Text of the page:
This is just a rumor right now, and might not pan out, but if true this is a great example of how difficult it is to get out of the linear thinking trap. The smartphone has existed in some form since 2001 and didn’t get to the price and quality where it represented a worldwide market until 2007.
On this site we’ve spent a lot of time reading and projecting technology trends. We try to avoid tossing out ideas just because they seem radical. But I’m finding it hard to accept that the smartphone, which barely existed ten years ago and has driven growth in world computing for only 5 years, is about to be obsolete.
Let’s say for the sake of argument that Google really introduces useful Android-powered smartglasses this year, and they really cost $250-600. Chances are these represent the 2001 Palm OS version of what augmented reality glasses will really be capable of. But can we expect it to take even the 6 years it took smartphones for them to catch up? First, since this is running Android, it’s not a new software stack, but instead a smaller hardware packaging. This makes it more like the shift from desktop to laptop computers; for the most part, the software is already there. Second, these shifts are trending shorter over time. It took nearly 4 decades to shift from mainframes to PCs, more than 2 decades to shift to laptops, and the mobile shift took 6 years. Perhaps we’ll see mature augmented reality glasses 3 years after introduction.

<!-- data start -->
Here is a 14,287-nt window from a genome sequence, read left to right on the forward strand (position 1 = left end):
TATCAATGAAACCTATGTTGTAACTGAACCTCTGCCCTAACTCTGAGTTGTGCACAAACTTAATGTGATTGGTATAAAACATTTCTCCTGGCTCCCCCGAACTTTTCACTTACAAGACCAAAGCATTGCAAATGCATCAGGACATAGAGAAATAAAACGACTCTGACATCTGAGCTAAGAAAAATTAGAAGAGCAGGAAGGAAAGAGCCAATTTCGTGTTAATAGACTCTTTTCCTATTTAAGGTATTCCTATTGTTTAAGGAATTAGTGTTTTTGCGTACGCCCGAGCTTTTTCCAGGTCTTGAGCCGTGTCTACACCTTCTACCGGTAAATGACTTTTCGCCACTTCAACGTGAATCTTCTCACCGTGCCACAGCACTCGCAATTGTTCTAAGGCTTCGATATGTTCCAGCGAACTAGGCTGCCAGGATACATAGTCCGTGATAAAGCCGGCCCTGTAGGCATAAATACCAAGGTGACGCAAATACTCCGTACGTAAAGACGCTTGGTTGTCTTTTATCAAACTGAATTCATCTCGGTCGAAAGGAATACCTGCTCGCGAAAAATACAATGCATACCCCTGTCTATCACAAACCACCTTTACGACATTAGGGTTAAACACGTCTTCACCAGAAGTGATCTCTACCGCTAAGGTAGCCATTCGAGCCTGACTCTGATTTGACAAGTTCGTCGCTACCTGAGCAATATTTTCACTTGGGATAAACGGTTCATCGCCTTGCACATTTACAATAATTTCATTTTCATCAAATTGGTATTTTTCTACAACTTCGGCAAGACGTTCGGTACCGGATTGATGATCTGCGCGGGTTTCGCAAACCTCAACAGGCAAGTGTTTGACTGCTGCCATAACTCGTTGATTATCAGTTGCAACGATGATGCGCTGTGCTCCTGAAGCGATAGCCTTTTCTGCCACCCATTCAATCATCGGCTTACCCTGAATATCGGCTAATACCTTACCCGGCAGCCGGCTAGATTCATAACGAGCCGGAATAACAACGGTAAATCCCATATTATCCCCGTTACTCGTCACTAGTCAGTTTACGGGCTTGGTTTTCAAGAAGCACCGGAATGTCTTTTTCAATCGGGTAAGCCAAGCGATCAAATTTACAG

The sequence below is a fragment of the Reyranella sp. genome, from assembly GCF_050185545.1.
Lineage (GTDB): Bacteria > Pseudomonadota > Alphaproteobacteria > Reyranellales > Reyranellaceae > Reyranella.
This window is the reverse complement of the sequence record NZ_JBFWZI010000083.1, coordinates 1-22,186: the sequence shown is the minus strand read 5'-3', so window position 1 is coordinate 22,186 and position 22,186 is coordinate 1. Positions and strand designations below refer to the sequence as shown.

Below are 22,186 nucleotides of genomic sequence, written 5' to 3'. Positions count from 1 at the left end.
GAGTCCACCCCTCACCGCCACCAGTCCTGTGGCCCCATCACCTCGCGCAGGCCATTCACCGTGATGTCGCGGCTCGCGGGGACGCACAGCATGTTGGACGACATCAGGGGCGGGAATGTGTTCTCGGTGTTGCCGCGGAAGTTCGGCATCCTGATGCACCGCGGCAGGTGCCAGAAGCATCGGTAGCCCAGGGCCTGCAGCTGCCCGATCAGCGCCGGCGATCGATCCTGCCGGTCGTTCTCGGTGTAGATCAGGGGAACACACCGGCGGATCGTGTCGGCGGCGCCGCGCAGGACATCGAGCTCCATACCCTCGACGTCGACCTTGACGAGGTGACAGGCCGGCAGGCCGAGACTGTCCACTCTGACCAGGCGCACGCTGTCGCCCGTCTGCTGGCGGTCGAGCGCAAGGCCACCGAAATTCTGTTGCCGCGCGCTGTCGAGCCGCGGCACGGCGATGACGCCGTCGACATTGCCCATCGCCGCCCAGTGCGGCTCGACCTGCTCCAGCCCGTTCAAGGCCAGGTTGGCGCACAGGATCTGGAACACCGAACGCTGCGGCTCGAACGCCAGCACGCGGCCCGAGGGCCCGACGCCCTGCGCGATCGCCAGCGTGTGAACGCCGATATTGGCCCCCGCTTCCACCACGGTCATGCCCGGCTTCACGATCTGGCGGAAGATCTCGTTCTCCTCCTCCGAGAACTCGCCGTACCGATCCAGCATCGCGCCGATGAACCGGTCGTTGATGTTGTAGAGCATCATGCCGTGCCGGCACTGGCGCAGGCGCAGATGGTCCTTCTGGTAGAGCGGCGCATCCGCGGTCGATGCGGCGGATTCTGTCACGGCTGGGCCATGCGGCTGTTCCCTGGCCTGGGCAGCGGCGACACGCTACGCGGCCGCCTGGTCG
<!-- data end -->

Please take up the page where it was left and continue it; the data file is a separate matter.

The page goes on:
As hard as it is, I think we need to expect more changes like this, and we need to expect them to come even more rapidly. An 11-year window (let alone a 30-plus-year one) in which a particular type of computing product is the most advanced available may be something we never see again.